I cannot believe that it has been twenty-five years when I first started teaching developmental reading courses at the college level. I had trouble accepting the reality that developmental reading was actually needed at the college level back then. I wondered what had happened to SAT and ACT scores. I remember thinking that there had to be some kind of mistake.
Still today more colleges find that an increasing number of students enter college with a seventh grade reading level or less. Community colleges may be getting the larger amounts of students with minimum skills in reading, writing and math. I still ask myself what happened to using SAT and ACT scores as the criteria for acceptance to a two or four year college. School districts across the country are required to measure the proficiency levels of their high school graduates. Many of these standardized assessments are high stakes tests that determine whether or not a student receives a diploma. So, why are we still enrolling students into college but unable to place them in college level classes?
NCLB (No Child Left Behind) should have helped to make school districts more accountable for meeting literacy and numeracy standards. Twenty-five years ago, we tested students with reading comprehension assessments and enrolled in college reading improvement courses. We hoped that neophyte freshmen would somehow read and understand their college textbooks. I do not know how many of those students actually made through and received a college degree.
I cannot tell you how upset I get when I find that some of my students today still read below a seventh grade level and cannot write a comprehensible sentence to respond to text. Too many students lack the reading study strategies to get through a biology or humanities text. They rely on their news from listening to the news. Many have not read some of the classics in literature.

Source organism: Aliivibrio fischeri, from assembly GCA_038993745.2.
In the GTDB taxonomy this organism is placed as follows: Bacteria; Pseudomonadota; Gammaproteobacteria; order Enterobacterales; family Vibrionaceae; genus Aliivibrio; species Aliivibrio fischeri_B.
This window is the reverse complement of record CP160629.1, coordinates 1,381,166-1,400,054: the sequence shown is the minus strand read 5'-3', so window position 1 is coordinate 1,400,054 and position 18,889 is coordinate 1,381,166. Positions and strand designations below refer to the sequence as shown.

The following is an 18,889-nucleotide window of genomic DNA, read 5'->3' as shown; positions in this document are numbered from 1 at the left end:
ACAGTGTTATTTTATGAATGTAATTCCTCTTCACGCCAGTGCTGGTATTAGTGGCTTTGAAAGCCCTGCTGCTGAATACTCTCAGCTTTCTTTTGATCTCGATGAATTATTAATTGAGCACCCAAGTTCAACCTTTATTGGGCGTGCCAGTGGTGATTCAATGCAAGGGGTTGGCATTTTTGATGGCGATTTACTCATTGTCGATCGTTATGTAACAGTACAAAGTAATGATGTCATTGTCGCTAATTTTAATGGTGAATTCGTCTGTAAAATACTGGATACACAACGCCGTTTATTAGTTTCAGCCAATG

On the other hand they are ambidextrous and text message in a language that is global to some and foreign to others. Our students claim to be able to have the ability to multi-task and drive and text message friends while listening to their IPods at the same time.
What worries me most is that many of my students declare from the moment they walk into my course that they hate to read. This of course my job a tad more difficult. I refuse to play the blame game by pointing fingers at parents and elementary school teachers.
Twenty-five years later, I do not know what methods of teaching reading work best because it all depends how quickly i get to know them as individual readers and learners. I hope to help them build on their strengths and to help them identify their learning styles. I use the technology that they understand and try to help them see the light at the end of the tunnel.
I think that parents should be aware that colleges are requiring that students meets standards before they are allowed to move to college level courses. I hope that they are also aware that some of the developmental courses do not count towards the degree required credits.
Twenty-five years later I continue to seek ways to keep the students enrolled in the reading courses that becoming active readers is very important to success in college.